When a nation declares a diplomat “persona non grata,” it is essentially kicking him or her out of the country. The host nation does not have to explain why it wants to PNG someone, but that person must leave the country in a given time period, often within 24-48 hours. Governments declare people persona non grata for many reasons, most notably for espionage; this will usually lead to the other government PNGing someone of equal rank and responsibility from its country as a quid pro quo.
Robert C. F. Gordon was posted in the recently formed Tanzania in 1964 when he and Frank Carlucci were declared persona non grata unexpectedly; it took them years to find out why. Samuel Vick Smith was posted in Madagascar as a vice consul in the mid-1970s when one of his coworkers was PNG’ed after meeting with student protesters. The odd thing was that the government also PNG’ed someone who had not been in the embassy for over 10 years. Arthur H. Davis, Jr. was preparing to be Ambassador to Panama when the Panamanian National Assembly actually voted to declare him persona non grata even before he got there (the U.S. forced Noriega to back down and he went anyway). Smith, Gordon and Davis were each interviewed by Charles Stuart Kennedy in July 2001, January 1989 and May 1991, respectively.
Robert C. F. Gordon
GORDON: In the spring of 1964 it had become Tanzania and had united with Zanzibar. And we had an office in Zanzibar comprised of two officers, Frank Carlucci (at left), who has gone on to great fame since then. And the other one was a fellow by the name of Donald Peterson, who [was] the Ambassador to Dar es Salaam. That was a subordinate post since it was a consulate reporting through Dar es Salaam.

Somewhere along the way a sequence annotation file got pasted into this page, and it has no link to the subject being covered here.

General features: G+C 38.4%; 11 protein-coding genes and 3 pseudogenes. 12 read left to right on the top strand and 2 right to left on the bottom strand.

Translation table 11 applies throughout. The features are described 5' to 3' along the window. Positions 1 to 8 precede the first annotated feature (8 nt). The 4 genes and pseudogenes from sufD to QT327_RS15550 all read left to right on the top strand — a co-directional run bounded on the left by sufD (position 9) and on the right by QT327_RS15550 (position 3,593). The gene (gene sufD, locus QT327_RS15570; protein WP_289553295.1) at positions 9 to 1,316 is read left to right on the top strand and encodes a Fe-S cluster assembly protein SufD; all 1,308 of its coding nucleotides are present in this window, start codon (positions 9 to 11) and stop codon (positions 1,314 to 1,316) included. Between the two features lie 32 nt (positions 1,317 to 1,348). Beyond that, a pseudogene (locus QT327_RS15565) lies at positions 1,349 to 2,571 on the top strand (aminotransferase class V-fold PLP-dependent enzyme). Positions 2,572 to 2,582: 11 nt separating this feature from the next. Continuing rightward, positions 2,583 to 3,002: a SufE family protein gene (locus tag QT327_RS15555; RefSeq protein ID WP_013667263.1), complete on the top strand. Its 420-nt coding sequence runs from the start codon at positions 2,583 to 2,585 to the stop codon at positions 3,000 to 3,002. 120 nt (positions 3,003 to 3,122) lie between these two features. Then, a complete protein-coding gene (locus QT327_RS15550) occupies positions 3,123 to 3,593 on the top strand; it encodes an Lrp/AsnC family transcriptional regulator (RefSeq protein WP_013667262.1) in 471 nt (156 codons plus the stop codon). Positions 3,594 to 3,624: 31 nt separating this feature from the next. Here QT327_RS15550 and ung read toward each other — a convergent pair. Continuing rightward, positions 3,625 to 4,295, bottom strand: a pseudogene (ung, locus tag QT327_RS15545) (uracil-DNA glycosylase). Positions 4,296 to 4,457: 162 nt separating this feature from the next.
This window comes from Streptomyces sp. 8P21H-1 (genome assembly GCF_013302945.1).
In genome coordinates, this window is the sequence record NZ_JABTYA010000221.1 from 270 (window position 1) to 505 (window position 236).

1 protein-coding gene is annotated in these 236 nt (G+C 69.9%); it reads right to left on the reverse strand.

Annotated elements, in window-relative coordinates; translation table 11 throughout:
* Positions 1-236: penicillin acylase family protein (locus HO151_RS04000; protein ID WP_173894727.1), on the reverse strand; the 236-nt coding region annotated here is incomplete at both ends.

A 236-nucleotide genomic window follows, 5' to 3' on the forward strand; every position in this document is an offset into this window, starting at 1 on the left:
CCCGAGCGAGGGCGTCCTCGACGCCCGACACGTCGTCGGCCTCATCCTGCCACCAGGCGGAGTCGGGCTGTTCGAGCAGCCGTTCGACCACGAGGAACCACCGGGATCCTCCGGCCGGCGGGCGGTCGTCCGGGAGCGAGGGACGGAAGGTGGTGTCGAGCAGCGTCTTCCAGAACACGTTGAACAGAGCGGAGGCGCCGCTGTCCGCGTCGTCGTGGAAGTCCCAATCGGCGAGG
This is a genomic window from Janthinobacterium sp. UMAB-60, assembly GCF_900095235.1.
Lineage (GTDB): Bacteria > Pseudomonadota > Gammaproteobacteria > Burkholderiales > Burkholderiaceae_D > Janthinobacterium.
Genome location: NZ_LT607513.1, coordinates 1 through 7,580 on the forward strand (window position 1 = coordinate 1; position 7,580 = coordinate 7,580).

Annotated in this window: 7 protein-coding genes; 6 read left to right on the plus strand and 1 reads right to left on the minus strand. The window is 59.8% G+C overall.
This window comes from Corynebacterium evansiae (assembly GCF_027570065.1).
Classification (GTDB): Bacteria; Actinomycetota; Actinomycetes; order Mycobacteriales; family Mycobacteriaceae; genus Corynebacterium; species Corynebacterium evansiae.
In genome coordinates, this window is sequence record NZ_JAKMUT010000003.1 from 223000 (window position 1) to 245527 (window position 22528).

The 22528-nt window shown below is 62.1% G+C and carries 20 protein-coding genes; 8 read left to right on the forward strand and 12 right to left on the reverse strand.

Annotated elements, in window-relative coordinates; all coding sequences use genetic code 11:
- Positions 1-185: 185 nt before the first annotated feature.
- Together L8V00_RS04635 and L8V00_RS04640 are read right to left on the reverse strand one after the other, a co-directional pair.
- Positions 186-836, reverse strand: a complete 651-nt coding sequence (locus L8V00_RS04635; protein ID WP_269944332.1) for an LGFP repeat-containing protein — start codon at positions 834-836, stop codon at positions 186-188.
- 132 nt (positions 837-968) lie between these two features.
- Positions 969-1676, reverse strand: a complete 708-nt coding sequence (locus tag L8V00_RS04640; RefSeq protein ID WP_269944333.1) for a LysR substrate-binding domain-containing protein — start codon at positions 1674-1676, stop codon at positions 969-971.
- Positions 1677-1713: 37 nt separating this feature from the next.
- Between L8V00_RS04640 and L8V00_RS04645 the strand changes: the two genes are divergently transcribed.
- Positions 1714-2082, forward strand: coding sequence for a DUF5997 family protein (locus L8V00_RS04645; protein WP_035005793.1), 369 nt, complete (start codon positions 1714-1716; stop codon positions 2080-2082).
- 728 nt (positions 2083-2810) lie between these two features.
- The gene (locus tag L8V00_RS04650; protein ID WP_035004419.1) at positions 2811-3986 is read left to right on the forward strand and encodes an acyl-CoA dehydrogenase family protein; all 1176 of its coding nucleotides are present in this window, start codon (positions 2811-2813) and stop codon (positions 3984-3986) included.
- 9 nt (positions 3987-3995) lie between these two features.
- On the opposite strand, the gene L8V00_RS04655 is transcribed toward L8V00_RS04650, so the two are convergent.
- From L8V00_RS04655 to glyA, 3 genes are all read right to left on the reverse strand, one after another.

I arrived there in June and was out in January, and also out three weeks in the London Hospital for Tropical Diseases, so I didn’t spend an awful lot of time there. I just barely got myself oriented where I started producing something when the Ambassador was called in by the President who told him that Frank and I were declared persona non grata and we had 24 hours to get out of town. Never gave any reason or anything, which you don’t have to do.
And one of my ambitions has always been to find out exactly what the reason was. We found out through a quirk that they had tapped the telephones and were listening to conversations I had with Carlucci. He would phone me or I would phone him back and forth just keeping in touch on things.
And we had a long discussion a couple days before we were declared PNG. He had called me and said the Independence Day Anniversary of Zanzibar was coming up. I said yes. He said, “I’d like to do something. Some message of some kind.”
I said, “Don’t forget it’s now Tanzania. It’s no longer Tanganyika and Zanzibar. It’s Tanzania.” I said, “I want to move fairly slowly on this.” I said, “Let’s wait and see what Nigeria, Ghana, Great Britain, Members of the Commonwealth, let’s see what the members of the Commonwealth countries do about this type of thing, whether they are going to send a message or not. And if they do, then that will give us the ammunition we need to go back to Washington and maybe get a message out of [Assistant Secretary for African Affairs] Soapy Williams or somebody.”
Now at that time we weren’t aware that our lines were being tapped. Now, a few days later we were declared PNG and no reason given.
Many theories of why. One was the fact that I had used the word “ammunition” with Frank and, theoretically, it was interpreted that Frank and I had plotted against the Government of Zanzibar behind the Ambassador’s back through direct contacts with CIA. Joe Palmer at that time was Director General and he sent a big rocket around to every post in the Foreign Service saying to be very, very careful when using slang. This and that could be misinterpreted and so forth. Giving credence to the fact that that was the real reason.
Well, baloney. I never had believed that. I still don’t know. I can remember when I was going out as Ambassador to Mauritius. I went over to CIA for the usual briefings. Frank Carlucci, at that time, was Deputy Director of CIA.
I went up and had a cup of coffee with him. I said, “Frank, now that you’ve got this job, find out what the hell was the reason.” He said, “I’ve never been completely satisfied, either. And I can tell you there’s not much here because one of the first curiosity files I poked into was that one.”